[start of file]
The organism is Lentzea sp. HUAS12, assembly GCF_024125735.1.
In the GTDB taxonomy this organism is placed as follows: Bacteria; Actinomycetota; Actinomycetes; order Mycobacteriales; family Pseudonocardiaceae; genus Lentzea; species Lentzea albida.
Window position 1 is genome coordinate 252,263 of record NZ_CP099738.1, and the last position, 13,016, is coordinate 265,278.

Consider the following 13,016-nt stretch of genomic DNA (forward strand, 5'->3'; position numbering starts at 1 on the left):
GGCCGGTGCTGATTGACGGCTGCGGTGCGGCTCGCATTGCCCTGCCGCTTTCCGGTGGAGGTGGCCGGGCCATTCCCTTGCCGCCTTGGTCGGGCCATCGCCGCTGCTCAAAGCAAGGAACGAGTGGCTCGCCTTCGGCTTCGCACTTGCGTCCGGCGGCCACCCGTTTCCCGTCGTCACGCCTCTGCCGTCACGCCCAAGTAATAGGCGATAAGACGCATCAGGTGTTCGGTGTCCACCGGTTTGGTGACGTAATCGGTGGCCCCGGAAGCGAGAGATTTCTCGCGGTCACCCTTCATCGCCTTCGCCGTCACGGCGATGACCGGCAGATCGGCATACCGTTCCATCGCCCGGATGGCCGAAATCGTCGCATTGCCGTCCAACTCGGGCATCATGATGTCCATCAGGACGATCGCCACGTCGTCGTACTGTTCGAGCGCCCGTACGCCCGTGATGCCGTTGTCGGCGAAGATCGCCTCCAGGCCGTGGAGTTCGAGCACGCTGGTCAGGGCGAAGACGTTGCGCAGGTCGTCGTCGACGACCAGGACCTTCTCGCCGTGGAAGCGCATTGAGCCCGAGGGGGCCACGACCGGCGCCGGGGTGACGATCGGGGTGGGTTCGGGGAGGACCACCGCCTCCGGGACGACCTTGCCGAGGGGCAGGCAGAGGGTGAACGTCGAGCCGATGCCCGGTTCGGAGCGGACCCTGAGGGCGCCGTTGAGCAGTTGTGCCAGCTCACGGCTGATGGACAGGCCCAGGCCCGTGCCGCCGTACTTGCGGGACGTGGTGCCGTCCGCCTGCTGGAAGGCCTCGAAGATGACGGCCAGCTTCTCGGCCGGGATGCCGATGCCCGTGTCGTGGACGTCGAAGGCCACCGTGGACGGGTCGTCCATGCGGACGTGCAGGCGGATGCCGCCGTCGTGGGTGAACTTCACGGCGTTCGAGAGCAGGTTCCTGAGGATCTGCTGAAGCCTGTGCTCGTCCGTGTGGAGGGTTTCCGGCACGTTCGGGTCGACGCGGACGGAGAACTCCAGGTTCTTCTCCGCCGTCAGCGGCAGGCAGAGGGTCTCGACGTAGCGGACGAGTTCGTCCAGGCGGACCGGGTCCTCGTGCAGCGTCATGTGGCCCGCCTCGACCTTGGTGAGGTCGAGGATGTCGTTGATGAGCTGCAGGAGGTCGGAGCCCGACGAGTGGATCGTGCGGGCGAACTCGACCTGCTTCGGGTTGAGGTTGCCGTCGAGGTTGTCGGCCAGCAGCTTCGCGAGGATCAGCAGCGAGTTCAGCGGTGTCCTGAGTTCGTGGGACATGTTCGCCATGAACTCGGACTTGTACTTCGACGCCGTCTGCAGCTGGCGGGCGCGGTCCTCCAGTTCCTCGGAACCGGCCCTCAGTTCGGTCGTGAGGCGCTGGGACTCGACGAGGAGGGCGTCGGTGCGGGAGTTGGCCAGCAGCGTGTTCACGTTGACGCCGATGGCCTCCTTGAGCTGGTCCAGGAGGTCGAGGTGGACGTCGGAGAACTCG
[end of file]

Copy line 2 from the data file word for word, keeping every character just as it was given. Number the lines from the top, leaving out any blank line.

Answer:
In the GTDB taxonomy this organism is placed as follows: Bacteria; Actinomycetota; Actinomycetes; order Mycobacteriales; family Pseudonocardiaceae; genus Lentzea; species Lentzea albida.